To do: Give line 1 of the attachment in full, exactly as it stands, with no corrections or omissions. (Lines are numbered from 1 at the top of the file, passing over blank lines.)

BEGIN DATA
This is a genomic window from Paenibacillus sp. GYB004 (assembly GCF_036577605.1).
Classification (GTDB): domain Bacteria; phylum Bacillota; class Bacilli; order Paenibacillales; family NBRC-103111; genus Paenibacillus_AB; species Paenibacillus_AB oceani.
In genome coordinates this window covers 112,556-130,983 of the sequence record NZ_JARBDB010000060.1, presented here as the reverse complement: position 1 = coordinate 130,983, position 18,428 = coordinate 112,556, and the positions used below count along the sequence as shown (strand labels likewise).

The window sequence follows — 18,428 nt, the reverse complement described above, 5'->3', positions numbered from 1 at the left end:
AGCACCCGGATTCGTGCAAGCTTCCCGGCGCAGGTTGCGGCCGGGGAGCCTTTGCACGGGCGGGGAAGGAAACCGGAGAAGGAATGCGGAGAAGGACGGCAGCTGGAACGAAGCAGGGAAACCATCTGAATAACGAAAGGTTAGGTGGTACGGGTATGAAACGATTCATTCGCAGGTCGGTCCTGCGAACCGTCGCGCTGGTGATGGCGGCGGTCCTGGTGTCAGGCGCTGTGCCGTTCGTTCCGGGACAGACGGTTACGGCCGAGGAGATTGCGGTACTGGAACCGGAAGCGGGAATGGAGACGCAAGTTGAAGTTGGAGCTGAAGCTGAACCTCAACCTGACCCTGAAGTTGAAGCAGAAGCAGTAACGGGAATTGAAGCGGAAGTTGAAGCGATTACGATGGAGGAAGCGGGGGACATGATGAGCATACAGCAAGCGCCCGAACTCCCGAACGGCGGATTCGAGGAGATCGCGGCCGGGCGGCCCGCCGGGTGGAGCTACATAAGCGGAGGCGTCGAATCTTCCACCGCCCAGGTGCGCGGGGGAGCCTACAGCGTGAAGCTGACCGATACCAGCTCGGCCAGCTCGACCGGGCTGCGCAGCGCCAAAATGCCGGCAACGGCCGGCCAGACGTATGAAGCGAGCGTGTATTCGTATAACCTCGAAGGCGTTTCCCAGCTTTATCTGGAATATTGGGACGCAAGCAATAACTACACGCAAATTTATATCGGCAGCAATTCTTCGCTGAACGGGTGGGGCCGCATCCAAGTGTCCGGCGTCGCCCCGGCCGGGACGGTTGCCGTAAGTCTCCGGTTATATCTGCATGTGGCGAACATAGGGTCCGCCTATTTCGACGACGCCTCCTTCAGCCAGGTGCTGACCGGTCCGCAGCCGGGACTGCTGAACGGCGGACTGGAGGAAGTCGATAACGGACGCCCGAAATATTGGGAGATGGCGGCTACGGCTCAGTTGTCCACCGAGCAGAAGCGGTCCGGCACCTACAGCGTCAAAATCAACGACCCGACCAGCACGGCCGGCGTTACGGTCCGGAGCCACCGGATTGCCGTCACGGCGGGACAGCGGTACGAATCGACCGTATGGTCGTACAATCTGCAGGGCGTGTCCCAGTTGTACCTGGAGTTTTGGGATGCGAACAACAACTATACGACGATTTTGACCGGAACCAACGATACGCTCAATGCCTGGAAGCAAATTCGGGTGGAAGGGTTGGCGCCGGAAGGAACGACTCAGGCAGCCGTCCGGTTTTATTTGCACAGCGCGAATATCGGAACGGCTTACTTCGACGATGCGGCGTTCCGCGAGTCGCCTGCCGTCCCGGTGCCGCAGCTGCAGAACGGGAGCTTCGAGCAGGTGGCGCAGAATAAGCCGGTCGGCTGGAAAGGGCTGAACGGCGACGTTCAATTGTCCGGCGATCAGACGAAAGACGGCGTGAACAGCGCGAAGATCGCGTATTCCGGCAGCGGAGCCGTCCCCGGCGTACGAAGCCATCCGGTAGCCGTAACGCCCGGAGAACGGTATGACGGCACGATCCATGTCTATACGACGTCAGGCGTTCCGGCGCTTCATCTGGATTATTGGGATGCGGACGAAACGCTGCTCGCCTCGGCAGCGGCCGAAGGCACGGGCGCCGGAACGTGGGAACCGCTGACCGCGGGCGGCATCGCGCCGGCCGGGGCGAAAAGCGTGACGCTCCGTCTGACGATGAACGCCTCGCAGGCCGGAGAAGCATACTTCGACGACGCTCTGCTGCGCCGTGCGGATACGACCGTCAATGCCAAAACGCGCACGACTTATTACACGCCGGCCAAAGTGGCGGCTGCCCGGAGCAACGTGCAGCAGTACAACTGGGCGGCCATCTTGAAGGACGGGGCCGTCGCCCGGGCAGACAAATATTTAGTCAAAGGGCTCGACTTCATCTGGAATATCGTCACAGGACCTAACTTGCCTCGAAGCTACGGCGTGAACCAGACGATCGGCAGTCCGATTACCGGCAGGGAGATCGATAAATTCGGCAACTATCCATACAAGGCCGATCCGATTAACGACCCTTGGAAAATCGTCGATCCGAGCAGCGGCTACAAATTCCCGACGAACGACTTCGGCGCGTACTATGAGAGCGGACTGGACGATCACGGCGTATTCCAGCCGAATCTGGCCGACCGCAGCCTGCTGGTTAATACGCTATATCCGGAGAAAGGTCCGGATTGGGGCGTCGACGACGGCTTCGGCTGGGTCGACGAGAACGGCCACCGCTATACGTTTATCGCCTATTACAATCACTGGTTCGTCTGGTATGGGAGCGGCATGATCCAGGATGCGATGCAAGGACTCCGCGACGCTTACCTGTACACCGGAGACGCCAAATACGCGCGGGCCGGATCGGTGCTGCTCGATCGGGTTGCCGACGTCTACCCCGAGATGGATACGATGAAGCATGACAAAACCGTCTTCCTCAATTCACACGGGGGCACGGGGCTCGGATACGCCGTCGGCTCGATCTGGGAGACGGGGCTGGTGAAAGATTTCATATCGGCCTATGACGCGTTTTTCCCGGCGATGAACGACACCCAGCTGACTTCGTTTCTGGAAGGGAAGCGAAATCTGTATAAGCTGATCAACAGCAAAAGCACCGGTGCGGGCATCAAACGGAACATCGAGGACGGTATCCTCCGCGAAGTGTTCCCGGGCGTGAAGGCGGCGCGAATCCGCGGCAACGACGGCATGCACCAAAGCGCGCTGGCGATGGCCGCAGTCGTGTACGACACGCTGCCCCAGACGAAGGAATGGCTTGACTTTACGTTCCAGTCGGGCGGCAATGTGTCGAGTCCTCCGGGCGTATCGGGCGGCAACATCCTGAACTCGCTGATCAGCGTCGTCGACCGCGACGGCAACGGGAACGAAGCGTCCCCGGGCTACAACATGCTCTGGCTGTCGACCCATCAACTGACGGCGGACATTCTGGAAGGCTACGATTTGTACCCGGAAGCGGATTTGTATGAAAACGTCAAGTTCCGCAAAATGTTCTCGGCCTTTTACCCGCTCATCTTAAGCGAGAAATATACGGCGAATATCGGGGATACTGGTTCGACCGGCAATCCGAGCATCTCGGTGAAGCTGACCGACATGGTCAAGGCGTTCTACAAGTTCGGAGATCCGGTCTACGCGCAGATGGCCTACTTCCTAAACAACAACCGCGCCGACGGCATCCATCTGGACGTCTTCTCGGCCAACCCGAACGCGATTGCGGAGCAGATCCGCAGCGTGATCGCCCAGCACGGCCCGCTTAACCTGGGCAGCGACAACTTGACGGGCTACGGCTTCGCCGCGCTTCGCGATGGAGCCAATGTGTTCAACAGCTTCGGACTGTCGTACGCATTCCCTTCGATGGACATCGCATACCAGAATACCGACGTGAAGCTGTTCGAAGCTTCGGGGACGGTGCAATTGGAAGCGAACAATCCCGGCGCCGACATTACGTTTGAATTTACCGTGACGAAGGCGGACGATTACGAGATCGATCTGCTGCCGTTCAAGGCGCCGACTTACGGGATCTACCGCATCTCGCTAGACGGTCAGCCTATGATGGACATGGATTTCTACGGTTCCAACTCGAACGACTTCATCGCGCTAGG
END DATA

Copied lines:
This is a genomic window from Paenibacillus sp. GYB004 (assembly GCF_036577605.1).